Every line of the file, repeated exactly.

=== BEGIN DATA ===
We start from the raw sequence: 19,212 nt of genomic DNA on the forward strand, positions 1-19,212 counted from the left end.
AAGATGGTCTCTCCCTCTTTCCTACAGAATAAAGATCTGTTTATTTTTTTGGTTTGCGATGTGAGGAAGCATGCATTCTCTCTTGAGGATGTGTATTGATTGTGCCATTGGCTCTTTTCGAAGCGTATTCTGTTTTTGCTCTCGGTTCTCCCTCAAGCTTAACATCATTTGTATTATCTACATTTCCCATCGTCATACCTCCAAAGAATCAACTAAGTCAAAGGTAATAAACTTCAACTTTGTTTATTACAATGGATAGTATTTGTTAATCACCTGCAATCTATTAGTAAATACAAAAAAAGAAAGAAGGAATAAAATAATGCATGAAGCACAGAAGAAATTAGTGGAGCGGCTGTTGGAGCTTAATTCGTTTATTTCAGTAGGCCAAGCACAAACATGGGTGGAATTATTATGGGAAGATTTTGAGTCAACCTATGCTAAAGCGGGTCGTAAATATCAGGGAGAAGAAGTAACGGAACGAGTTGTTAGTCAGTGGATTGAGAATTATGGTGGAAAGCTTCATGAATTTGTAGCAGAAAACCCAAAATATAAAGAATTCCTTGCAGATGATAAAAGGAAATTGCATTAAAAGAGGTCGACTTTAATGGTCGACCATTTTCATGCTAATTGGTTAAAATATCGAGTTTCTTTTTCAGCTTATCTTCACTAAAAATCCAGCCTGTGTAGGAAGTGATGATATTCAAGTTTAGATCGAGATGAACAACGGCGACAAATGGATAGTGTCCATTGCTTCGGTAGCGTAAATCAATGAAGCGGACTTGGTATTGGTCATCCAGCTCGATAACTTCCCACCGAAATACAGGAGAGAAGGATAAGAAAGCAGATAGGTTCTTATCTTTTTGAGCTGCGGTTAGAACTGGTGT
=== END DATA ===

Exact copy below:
We start from the raw sequence: 19,212 nt of genomic DNA on the forward strand, positions 1-19,212 counted from the left end.
AAGATGGTCTCTCCCTCTTTCCTACAGAATAAAGATCTGTTTATTTTTTTGGTTTGCGATGTGAGGAAGCATGCATTCTCTCTTGAGGATGTGTATTGATTGTGCCATTGGCTCTTTTCGAAGCGTATTCTGTTTTTGCTCTCGGTTCTCCCTCAAGCTTAACATCATTTGTATTATCTACATTTCCCATCGTCATACCTCCAAAGAATCAACTAAGTCAAAGGTAATAAACTTCAACTTTGTTTATTACAATGGATAGTATTTGTTAATCACCTGCAATCTATTAGTAAATACAAAAAAAGAAAGAAGGAATAAAATAATGCATGAAGCACAGAAGAAATTAGTGGAGCGGCTGTTGGAGCTTAATTCGTTTATTTCAGTAGGCCAAGCACAAACATGGGTGGAATTATTATGGGAAGATTTTGAGTCAACCTATGCTAAAGCGGGTCGTAAATATCAGGGAGAAGAAGTAACGGAACGAGTTGTTAGTCAGTGGATTGAGAATTATGGTGGAAAGCTTCATGAATTTGTAGCAGAAAACCCAAAATATAAAGAATTCCTTGCAGATGATAAAAGGAAATTGCATTAAAAGAGGTCGACTTTAATGGTCGACCATTTTCATGCTAATTGGTTAAAATATCGAGTTTCTTTTTCAGCTTATCTTCACTAAAAATCCAGCCTGTGTAGGAAGTGATGATATTCAAGTTTAGATCGAGATGAACAACGGCGACAAATGGATAGTGTCCATTGCTTCGGTAGCGTAAATCAATGAAGCGGACTTGGTATTGGTCATCCAGCTCGATAACTTCCCACCGAAATACAGGAGAGAAGGATAAGAAAGCAGATAGGTTCTTATCTTTTTGAGCTGCGGTTAGAACTGGTGT